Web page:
Yet we do find some discernable letters in the strongest work in the show "Sqlit-Liqs" which drapes 3D printed letterform over a solidly black and white abstraction surrounded by a loose line of black spray paint. The artist's choice to directly feature two semi-words deplete of concise implication yet visually referencing an alphabetic reversal is explained through the title the exhibition "Kiasmus," a variation on the literary term chiasmus which indicates letters, words or phrases repeated in reverse order.

Sqlit-Liqs (detail)

Thusly, the work creates a sense of delicate fence-sitting and bifurcation. Letters are reversed and so are colors. Black and white constitutes a palette of pure inversion. Materials are inverted as well. Mesh flip-flops between there and gone. Vellum is both opaque and transparent. Letterform is an exercise in positive and negative space. Porter's invented words can be read and yet they can't be understood. This tension between the presence and absence of meaning defines the exhibition. It makes total sense that we experience a minimalist draining of form simultaneous to a filling-in of convoluted connotation.

July 22 (detail)

However firm his local status (Porter was raised in Portland and is currently a fourth-year at PNCA) the work addresses global trends and upon graduation I feel certain he'll move on and try his hand in some metropolis. He spent last summer in New York working construction for an art gallery. His art certainly has the grit of 80's New York, reminiscent of Christopher Wool's hardcore abstraction and wordplay. Then I think of Brice Marden's mostly monochromes, full of restrained indulgence and indulgent restraint. And yes, that was chiasmus and yes, Porter does get me thinking. Notorious art-world dualities quickly come to mind but I can't find this artist's tipping point. Porter somehow splits the stylistic difference between Rauschenberg and Johns, between Richter and Polke. In older words, "Kiasmus" is both Dionysian and Apollonian.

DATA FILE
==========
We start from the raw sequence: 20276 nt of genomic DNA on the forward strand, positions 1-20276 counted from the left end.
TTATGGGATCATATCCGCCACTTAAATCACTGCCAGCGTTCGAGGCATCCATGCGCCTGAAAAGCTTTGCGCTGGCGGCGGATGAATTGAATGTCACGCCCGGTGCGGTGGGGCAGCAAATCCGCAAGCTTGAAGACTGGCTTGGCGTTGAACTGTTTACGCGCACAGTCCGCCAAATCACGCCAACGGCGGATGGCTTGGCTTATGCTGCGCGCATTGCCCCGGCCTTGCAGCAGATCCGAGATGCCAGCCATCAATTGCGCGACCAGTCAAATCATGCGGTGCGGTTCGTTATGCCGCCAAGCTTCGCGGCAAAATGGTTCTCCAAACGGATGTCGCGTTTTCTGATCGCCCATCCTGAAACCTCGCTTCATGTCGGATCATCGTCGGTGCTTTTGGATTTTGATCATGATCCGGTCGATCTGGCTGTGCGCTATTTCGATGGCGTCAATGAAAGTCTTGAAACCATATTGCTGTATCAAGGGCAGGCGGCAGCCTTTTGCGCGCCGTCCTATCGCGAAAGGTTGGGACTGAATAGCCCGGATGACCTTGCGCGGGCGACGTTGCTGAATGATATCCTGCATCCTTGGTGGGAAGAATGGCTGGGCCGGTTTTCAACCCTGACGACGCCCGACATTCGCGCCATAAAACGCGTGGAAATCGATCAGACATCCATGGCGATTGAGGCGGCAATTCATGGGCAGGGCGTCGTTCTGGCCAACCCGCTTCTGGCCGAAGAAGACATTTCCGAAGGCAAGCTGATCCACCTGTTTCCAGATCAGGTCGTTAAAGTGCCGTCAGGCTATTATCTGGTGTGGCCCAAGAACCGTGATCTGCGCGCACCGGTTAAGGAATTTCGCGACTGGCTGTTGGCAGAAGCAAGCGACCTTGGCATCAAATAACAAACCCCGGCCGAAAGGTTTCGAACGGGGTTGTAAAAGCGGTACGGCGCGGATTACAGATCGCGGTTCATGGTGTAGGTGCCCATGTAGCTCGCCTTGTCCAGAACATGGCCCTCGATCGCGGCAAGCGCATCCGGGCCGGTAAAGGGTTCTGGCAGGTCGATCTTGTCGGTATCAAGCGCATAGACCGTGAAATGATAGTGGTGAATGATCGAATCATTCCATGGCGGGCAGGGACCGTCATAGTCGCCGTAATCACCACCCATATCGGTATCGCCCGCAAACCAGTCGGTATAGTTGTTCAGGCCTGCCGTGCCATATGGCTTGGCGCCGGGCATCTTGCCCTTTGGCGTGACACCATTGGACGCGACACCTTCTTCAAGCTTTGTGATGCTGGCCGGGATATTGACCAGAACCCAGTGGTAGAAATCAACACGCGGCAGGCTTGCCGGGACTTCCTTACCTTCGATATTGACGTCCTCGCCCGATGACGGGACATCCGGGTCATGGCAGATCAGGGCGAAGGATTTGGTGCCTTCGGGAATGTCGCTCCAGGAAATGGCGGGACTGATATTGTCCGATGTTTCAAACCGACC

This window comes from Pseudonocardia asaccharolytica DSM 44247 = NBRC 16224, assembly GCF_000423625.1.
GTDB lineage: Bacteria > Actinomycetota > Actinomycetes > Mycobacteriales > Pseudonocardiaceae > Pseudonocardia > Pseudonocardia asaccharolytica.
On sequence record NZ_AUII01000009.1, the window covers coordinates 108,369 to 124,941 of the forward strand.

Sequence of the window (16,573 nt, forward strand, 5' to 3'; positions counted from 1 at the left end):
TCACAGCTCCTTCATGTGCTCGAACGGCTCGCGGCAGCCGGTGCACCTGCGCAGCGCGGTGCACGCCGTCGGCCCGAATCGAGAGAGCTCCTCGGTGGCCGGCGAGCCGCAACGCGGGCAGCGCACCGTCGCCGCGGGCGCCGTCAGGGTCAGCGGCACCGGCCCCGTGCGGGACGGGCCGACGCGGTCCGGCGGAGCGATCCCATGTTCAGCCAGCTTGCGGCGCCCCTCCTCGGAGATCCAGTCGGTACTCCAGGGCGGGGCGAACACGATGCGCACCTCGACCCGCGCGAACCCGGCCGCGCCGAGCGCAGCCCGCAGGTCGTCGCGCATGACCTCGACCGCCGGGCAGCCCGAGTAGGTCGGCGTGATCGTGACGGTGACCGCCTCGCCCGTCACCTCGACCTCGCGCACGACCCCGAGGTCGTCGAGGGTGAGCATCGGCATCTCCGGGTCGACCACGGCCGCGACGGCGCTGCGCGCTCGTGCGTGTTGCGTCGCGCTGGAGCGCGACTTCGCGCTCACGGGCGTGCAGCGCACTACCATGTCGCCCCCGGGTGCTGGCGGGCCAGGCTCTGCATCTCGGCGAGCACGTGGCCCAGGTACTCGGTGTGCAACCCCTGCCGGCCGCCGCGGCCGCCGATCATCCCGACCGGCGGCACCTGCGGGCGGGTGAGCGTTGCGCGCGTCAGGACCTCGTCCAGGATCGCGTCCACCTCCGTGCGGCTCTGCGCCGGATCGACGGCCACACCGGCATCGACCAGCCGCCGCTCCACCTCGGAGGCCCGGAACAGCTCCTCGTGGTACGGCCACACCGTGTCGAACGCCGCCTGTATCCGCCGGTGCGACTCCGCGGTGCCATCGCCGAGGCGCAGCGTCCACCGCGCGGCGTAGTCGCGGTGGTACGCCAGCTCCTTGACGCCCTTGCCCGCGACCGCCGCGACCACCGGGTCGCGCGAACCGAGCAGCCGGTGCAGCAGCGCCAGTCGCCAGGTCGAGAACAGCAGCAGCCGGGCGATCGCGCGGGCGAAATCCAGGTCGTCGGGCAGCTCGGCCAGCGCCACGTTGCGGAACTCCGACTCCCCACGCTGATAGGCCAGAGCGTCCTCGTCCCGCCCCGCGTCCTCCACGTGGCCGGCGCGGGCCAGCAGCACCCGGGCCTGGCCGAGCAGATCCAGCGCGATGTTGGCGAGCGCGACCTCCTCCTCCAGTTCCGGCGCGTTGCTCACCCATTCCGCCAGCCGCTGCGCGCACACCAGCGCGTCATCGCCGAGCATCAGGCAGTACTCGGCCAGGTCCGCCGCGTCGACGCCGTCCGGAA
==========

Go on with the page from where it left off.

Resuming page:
Kiasmus area view (In the historic career launching space that Nil, Field and Tractor once occupied in the Everett Station Lofts)

Porter's work also makes me think of visual cues outside of fine art. I think of optical illusions, black and white yet so unclear, giving us one image that turns into two with implications about perception and cognition that creep toward the infinite. He makes me think of fashion. Metallic greys and a tactile black recollect a weathered leather jacket and tarnished zipper. His use of mesh feels soft-goth, like a quiet scream in a "Twilight" film. The paintings certainly reflect the darkness of the contemporary urban landscape reminding me of a Kanye video. Musically speaking, Porter is more in tune with house music, you know, the incessant beating of a heart long drained of blood. So again I am bolstered knowing that art will never die but fear the dreaded rise of "zombie formalism", a term of derision passed around by Jerry Saltz. If the undying arts are all we have left, would that really be such a bad thing? And for now, let's just call it painting.

Jonah Porter @ 328 NW Broadway
Open Friday & Saturday 12:00-4:00
Exhibition Closes on March 25th

Posted by Jesse Hayward on March 19, 2015 at 12:46 | Comments (0)


Post a comment

Thanks for signing in, . Now you can comment. (sign out)

(If you haven't left a comment here before, you may need to be approved by the site owner before your comment will appear. Until then, it won't appear on the entry. Thanks for waiting.)

Remember me?

s p o n s o r s
Site Design: Jennifer Armbrust   •   Site Development: Philippe Blanc & Katherine Bovee